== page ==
About Dayna Winters:
Dayna Winters is a solitary Witch, author, and artist. She is the co-author of three books written with Patricia Gardner and Angela Kaufman including, “Wicca: What’s The Real Deal? Breaking Through the Misconceptions,” “Sacred Objects, Sacred Space: Everyday Tools for The Modern Day Witch,” and “The Esoteric Dream Book: Mastering the Magickal Symbolism of the Subconscious Mind”, all of which are published by Schiffer Publishing. You can find out more about Dayna and her work at her blog: http://daynawinters.blogspot.com/.

Leaves in the Wind

By Dayna Winters

Leaves in the Wind – Interpreting Dream Fragments

In October we examined the symbolism of house/home structures when such imagery appears in dreams. This month, I’m focusing on how to interpret dream fragments. I’ve often heard someone say, “I don’t remember much about the dreams I have, and of what I do remember, nothing makes sense.” Then, the individual recounts one or two images that seem meaningless. These small dream pieces are fragments of a larger dream or the images might be brief and fleeting visions. What’s important to remember is that even many small remembrances can provide you with plenty of symbolism, all of which you can analyze and use to improve your life physically, mentally, and/or spiritually. Let’s take a look at how to interpret dream fragments to see just how much insight these symbols can provide.

As an example, let’s imagine you have awoken from a long night’s rest only to remember the brief appearance of autumn leaves blowing in the wind. Believe it or not, such a remembrance hosts a wealth of symbolism. If you were to reflect or meditate on the image of the leaves you saw, you might realize an even deeper layer of meaning. The image of leaves on the wind can represent so many things, and what the vision represents for one person may prove to hold a completely different meaning for another. Let’s break down some of the potential meanings to explore this idea in greater depth.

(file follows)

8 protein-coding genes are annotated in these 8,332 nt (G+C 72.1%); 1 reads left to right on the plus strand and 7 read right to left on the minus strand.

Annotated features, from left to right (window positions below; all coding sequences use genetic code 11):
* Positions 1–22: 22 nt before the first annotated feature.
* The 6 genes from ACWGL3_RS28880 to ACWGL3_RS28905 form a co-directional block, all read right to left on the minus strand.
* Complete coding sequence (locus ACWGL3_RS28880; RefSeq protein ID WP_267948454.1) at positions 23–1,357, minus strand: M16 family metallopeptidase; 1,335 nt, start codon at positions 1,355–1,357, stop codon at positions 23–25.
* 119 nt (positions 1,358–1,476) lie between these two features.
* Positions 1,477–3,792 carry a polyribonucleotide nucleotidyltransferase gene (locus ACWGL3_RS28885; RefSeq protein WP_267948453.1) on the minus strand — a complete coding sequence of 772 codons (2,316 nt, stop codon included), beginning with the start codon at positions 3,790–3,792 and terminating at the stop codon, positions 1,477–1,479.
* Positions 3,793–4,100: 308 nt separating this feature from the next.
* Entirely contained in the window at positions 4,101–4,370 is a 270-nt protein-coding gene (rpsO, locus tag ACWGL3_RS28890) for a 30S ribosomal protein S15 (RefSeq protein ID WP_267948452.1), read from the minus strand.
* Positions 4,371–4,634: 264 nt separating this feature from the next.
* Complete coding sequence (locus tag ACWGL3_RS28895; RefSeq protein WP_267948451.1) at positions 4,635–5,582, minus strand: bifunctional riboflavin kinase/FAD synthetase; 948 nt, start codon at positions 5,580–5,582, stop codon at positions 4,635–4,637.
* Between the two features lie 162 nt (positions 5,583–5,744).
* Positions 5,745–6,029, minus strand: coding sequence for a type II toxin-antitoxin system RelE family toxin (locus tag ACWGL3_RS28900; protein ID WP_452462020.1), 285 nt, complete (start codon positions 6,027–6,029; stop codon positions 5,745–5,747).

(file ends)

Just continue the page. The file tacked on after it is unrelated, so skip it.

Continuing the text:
Autumn Leaves by Dayna Winters

Autumn Leaves by Dayna Winters

Take apart the images for analysis: In the dream fragment, the leaves are blowing in the wind. Here, there are two main symbols, which may not seem like much, but you’ll be surprised at how much meaning they can supply. Take a look at each symbol separately, and then take a look at them together. Much like snowflakes, every leaf is slightly different from the next, thereby symbolizing individuality. The wind is associated with the element of Air, and is therefore suggestive of communication. When viewing both symbols together, the dream might be a suggestion to be more expressive about your personality, or to focus on communicating your individuality to others. In an image of leaves, there is more than one leaf – this could symbolize the gathering/movement of many individuals or a crowd. Consider if a dream like this might mean you should make an effort to “stand out from the crowd.”